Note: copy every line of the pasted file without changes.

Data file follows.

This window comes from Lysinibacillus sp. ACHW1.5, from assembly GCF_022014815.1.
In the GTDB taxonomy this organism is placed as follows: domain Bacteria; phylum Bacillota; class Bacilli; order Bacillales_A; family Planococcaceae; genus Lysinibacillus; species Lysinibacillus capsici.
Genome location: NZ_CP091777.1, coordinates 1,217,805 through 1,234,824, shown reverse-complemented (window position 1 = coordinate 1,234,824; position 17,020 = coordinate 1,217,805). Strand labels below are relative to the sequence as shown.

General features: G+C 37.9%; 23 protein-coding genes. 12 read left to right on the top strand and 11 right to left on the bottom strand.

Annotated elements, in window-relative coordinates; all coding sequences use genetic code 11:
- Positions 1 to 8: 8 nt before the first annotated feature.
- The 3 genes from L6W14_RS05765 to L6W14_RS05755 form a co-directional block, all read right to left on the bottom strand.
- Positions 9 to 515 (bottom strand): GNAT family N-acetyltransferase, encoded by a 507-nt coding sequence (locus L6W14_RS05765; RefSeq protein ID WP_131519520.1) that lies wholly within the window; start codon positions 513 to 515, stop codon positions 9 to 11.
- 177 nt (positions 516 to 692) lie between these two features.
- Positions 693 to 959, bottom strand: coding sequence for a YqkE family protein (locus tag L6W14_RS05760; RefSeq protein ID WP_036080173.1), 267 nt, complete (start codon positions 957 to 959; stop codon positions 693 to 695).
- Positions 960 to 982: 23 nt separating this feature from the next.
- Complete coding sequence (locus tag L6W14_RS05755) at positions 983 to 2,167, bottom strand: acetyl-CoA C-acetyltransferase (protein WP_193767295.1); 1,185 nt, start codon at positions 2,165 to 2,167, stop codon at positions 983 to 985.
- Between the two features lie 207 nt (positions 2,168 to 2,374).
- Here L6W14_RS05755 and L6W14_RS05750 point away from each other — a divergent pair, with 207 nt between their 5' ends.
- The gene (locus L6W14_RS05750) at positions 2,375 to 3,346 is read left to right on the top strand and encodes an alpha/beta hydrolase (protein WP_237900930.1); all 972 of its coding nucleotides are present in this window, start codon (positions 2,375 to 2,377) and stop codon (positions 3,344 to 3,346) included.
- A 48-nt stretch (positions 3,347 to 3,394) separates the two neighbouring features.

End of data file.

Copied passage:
This window comes from Lysinibacillus sp. ACHW1.5, from assembly GCF_022014815.1.
In the GTDB taxonomy this organism is placed as follows: domain Bacteria; phylum Bacillota; class Bacilli; order Bacillales_A; family Planococcaceae; genus Lysinibacillus; species Lysinibacillus capsici.
Genome location: NZ_CP091777.1, coordinates 1,217,805 through 1,234,824, shown reverse-complemented (window position 1 = coordinate 1,234,824; position 17,020 = coordinate 1,217,805). Strand labels below are relative to the sequence as shown.

General features: G+C 37.9%; 23 protein-coding genes. 12 read left to right on the top strand and 11 right to left on the bottom strand.

Annotated elements, in window-relative coordinates; all coding sequences use genetic code 11:
- Positions 1 to 8: 8 nt before the first annotated feature.
- The 3 genes from L6W14_RS05765 to L6W14_RS05755 form a co-directional block, all read right to left on the bottom strand.
- Positions 9 to 515 (bottom strand): GNAT family N-acetyltransferase, encoded by a 507-nt coding sequence (locus L6W14_RS05765; RefSeq protein ID WP_131519520.1) that lies wholly within the window; start codon positions 513 to 515, stop codon positions 9 to 11.
- 177 nt (positions 516 to 692) lie between these two features.
- Positions 693 to 959, bottom strand: coding sequence for a YqkE family protein (locus tag L6W14_RS05760; RefSeq protein ID WP_036080173.1), 267 nt, complete (start codon positions 957 to 959; stop codon positions 693 to 695).
- Positions 960 to 982: 23 nt separating this feature from the next.
- Complete coding sequence (locus tag L6W14_RS05755) at positions 983 to 2,167, bottom strand: acetyl-CoA C-acetyltransferase (protein WP_193767295.1); 1,185 nt, start codon at positions 2,165 to 2,167, stop codon at positions 983 to 985.
- Between the two features lie 207 nt (positions 2,168 to 2,374).
- Here L6W14_RS05755 and L6W14_RS05750 point away from each other — a divergent pair, with 207 nt between their 5' ends.
- The gene (locus L6W14_RS05750) at positions 2,375 to 3,346 is read left to right on the top strand and encodes an alpha/beta hydrolase (protein WP_237900930.1); all 972 of its coding nucleotides are present in this window, start codon (positions 2,375 to 2,377) and stop codon (positions 3,344 to 3,346) included.
- A 48-nt stretch (positions 3,347 to 3,394) separates the two neighbouring features.